Free and nearly free ways to pass the miles

As an RVing family, we spend a LOT of time in the car. While the kids are content to entertain themselves with movies, Kindles, and a whole bag full of various activities, breaking up the monotony of the drive can be a bit more challenging for the driver. Although Jarrett is often content to just take in the scenery, I like to pass the miles listening to audiobooks. But since annual subscription services can get a bit expensive, we’ve found a few tricks to scoring good deals on audiobooks.

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Borrow from the library:

My favorite way to save money on audiobooks is by borrowing them from the library. With a selection of kid- and adult-themed books-on-cd, it’s the perfect way to get listening material for shorter trips.

In addition to books-on-cd, though, many libraries now offer digital downloads through OverDrive or Hoopla. After installing the software on your device, you can “check out” an audiobook, download it to your device, and then have access to it until the end of the lending period, at which time it automatically expires (so no late fees!). Check with your local library to learn more about what digital download options are available.

Take advantage of special introductory pricing:

If you have never joined a subscription service like Audible or Christian Audio, you can sign up for a special free 30-day trial offer. If you find it’s not quite what you expected, you can cancel anytime.

Watch for limited-time bargains:

From time to time Audible will offer special deals on a variety of audiobooks–and sometimes as cheap as $.99! I love to follow Read Aloud Revival on Instagram and Facebook because Sarah Mackenzie shares good deals that she finds on family-friendly audiobooks.

Get a free audiobook every month:

Over at Christian Audio, you can score a free audiobook every month. Additionally, Christian Audio offers special sales throughout the year where you can score other audiobooks for a fraction of the retail price.

Go for the classics:

At websites like Loyal Books, LibriVox, and Lit2Go you can score free audiobooks and ebook downloads of classic titles that are now in the public domain. And over at iTunes you can snag a free Audiobooks app with nearly 3,000 classics.

Rent from Cracker Barrel:

So this option is kind of cool: Stop in at a Cracker Barrel and purchase an audiobook from the rack. Listen to it for as long as you want, then stop back in at a Cracker Barrel (it doesn’t have to be the one you first visited) with your receipt and return it for a partial refund. You’ll be docked about $3.49 for each week you “rented” it, but then you’ll get a refund for the remaining balance. There is a limit to how many weeks you can “rent” the audiobook, though, so be sure to check the terms at the store; they should also be printed on your receipt.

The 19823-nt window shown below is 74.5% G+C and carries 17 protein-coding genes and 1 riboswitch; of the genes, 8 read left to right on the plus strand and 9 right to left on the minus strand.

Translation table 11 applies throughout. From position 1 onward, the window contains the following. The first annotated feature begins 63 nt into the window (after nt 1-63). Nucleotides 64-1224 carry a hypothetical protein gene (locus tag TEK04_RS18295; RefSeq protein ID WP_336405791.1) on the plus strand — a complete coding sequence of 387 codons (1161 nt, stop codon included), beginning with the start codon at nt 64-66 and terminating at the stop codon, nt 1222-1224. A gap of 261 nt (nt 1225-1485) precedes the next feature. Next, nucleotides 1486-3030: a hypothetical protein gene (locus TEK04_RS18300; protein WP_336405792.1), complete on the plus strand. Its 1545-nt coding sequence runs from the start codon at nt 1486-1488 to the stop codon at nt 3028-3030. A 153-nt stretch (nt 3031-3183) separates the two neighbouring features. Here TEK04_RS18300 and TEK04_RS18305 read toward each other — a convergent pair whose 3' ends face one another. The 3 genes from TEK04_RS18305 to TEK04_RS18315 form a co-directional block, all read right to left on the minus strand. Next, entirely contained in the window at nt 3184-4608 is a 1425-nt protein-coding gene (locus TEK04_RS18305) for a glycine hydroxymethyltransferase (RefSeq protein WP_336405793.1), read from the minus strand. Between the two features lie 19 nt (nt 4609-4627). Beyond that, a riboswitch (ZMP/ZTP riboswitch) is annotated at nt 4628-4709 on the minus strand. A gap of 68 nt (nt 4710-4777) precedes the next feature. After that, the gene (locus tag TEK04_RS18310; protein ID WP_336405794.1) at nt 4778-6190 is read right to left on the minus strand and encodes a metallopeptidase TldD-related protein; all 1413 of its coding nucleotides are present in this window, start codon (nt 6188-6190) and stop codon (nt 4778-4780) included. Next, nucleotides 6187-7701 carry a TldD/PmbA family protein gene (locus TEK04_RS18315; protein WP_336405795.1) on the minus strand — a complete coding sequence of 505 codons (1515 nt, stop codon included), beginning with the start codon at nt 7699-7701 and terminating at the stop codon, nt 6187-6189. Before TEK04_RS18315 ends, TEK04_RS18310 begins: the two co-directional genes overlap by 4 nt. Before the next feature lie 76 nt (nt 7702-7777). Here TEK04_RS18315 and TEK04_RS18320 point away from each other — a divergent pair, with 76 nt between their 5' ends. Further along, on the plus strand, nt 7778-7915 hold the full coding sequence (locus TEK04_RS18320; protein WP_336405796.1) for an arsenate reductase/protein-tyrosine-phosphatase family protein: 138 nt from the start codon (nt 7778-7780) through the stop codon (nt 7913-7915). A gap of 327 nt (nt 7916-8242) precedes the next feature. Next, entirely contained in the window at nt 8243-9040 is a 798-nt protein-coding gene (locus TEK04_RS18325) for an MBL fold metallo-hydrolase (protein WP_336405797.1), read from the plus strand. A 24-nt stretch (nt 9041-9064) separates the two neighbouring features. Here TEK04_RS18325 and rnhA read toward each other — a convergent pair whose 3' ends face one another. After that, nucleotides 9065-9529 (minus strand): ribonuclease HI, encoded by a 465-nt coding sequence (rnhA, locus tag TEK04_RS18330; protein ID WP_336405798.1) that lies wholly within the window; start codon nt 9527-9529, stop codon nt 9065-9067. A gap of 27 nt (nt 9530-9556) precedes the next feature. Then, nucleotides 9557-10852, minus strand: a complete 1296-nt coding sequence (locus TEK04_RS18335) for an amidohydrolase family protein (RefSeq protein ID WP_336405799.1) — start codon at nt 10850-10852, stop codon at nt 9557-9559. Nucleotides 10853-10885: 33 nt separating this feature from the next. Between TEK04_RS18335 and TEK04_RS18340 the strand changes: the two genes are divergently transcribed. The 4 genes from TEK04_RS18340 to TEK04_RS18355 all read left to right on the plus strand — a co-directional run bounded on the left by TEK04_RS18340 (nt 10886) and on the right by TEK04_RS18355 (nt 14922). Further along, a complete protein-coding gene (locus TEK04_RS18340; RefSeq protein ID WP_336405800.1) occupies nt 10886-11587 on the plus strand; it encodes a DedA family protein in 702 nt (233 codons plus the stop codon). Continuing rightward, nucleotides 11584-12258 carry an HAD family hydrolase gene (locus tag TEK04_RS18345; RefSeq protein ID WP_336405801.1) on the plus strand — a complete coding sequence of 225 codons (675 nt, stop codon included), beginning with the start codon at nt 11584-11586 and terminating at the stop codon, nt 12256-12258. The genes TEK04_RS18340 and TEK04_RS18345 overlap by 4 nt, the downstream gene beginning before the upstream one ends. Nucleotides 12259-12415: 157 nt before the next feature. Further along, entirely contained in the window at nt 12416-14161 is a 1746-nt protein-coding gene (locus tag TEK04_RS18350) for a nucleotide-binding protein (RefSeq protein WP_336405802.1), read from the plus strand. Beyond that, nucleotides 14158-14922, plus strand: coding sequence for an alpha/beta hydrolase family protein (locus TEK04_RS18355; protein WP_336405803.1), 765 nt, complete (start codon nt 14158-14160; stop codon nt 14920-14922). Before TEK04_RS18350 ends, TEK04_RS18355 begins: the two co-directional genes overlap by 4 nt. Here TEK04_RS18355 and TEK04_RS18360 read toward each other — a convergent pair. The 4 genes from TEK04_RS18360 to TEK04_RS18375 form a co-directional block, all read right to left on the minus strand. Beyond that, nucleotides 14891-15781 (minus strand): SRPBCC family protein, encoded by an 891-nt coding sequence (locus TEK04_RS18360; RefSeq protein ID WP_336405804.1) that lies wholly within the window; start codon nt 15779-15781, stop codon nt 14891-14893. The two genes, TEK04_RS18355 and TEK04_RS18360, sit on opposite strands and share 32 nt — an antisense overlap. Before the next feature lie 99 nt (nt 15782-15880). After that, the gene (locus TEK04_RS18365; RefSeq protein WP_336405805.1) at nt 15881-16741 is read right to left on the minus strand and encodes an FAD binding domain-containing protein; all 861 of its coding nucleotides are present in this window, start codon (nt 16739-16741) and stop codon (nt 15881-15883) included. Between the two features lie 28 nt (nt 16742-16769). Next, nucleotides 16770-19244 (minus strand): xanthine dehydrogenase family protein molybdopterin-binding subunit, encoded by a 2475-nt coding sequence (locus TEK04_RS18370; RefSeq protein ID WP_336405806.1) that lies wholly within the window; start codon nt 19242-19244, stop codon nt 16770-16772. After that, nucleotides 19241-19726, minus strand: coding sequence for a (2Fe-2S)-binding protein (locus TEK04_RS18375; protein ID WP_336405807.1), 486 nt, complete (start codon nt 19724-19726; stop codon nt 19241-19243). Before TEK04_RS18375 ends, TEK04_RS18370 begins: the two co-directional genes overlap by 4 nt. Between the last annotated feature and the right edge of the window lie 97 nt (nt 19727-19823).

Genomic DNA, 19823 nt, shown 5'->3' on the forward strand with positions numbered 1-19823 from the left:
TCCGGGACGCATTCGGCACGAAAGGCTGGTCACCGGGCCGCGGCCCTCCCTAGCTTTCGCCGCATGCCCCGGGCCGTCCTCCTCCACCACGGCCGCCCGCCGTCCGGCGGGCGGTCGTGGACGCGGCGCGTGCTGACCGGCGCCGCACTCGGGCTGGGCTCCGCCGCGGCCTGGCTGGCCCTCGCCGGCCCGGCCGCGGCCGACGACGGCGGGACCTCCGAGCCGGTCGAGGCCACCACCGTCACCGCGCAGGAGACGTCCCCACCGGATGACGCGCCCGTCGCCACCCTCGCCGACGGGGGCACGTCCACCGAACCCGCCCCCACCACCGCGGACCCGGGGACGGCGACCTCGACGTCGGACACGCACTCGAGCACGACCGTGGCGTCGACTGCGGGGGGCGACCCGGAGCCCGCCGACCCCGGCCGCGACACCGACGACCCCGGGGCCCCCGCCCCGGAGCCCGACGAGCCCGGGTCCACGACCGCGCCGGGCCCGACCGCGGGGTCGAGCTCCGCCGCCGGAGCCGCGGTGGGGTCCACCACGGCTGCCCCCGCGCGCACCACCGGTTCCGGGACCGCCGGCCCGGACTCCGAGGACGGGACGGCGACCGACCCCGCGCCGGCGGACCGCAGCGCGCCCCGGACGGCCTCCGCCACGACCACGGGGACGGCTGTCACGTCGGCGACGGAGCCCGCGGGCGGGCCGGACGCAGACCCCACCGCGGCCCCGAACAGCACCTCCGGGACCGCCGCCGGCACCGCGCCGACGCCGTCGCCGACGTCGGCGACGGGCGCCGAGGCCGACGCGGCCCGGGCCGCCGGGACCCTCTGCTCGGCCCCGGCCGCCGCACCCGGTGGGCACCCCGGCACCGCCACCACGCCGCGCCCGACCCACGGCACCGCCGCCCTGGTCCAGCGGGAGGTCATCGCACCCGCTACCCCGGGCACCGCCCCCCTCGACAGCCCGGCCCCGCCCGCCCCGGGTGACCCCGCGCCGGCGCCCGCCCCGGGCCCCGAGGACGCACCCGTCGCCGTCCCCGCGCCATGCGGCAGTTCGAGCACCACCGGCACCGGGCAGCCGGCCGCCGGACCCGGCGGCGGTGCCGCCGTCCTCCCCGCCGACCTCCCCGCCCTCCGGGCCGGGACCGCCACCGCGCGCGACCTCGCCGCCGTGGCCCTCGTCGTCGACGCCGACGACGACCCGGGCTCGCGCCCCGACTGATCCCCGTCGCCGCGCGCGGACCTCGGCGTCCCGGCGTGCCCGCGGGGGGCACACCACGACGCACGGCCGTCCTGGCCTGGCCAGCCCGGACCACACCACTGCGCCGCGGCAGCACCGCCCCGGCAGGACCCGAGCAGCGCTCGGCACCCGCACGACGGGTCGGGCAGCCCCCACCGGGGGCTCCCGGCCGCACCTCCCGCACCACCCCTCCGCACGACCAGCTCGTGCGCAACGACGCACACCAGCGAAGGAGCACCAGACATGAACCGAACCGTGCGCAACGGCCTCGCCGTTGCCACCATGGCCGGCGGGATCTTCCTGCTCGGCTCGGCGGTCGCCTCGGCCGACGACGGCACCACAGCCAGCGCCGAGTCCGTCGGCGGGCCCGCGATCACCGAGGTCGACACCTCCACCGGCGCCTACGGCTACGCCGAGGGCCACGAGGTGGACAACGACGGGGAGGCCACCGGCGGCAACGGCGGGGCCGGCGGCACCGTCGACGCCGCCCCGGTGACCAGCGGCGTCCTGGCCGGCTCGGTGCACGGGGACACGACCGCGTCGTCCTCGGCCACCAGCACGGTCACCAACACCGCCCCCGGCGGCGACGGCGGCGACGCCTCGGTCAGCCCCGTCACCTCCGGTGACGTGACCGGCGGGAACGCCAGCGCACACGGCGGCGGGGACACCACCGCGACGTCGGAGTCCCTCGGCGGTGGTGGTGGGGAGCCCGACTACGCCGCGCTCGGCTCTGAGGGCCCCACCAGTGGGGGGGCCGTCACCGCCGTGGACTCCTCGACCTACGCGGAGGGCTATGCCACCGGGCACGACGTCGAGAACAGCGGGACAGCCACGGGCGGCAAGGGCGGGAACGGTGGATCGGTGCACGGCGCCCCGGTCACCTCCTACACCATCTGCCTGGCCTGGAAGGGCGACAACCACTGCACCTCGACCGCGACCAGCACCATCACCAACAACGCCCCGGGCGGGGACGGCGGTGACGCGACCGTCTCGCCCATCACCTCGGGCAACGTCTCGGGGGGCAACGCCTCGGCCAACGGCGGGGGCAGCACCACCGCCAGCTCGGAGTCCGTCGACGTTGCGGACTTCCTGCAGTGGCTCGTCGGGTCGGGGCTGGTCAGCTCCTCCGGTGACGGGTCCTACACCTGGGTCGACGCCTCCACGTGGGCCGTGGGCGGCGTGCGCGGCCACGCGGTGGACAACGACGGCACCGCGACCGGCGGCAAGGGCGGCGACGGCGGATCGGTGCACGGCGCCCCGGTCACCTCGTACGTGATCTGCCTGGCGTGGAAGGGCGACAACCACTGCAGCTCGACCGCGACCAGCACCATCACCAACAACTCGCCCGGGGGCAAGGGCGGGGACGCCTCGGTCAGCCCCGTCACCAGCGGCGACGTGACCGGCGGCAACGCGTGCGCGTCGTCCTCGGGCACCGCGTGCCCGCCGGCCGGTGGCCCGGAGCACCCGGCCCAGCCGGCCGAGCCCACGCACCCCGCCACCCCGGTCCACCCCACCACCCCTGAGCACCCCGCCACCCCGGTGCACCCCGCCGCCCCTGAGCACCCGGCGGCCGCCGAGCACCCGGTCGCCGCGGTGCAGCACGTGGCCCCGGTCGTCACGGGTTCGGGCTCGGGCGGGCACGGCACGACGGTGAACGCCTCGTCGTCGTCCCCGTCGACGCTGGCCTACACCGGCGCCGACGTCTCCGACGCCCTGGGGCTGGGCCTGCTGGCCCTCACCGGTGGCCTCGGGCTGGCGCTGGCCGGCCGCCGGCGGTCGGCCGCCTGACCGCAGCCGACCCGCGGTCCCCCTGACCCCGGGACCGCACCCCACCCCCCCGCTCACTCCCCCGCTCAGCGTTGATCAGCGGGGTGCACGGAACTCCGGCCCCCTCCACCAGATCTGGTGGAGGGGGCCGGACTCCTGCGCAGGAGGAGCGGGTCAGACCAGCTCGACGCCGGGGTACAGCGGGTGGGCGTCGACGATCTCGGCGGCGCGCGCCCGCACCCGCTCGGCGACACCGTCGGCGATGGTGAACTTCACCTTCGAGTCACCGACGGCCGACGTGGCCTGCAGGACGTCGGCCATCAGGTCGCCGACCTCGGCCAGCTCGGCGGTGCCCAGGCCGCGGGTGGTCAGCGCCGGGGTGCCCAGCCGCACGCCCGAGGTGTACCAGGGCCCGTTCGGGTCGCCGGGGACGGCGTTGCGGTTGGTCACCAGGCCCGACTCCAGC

Need some suggestions for what audiobooks to start with? Here’s a list of some of our favorite audiobooks for kids and adults:

For the kids:

For the adults:

Do you have a favorite audiobook you’d recommend? If so, leave us a comment below!

4 thoughts on “Free and nearly free ways to pass the miles

  1. Tanya M Sorem

    I love reading and listening to audiobooks of historical fiction. Over the holidays, my husband and I listened to Beneath a Scarlet Sky, about WWII. A different perspective. It was really good! We listened to the unabridged version which was over 17 hours long and kept our attention the whole time. I would have to say, it is probably not the best for little ears so we would only listen when the kiddos had their headphones on.

    1. Kristin Post author

      Hi Tanya! Thanks for the great tip–we will have to track that one down for our May RV trip. The kids received sound-reducing headphones for Christmas, and those have proved invaluable so far! 😉

  2. Deb Snyder

    Great tips! I’ve tapped into community library resources for many years, but I didn’t know of some of the other entities that offer digital downloads for free or nominal costs. Ironically I was just Googling for this info a few weeks ago and I got overwhelmed. Your tips were helpful and timely.

    1. Kristin Post author

      Hi Deb! So glad the tips were helpful! And thank goodness for libraries–so many wonderful resources at our fingertips! 🙂

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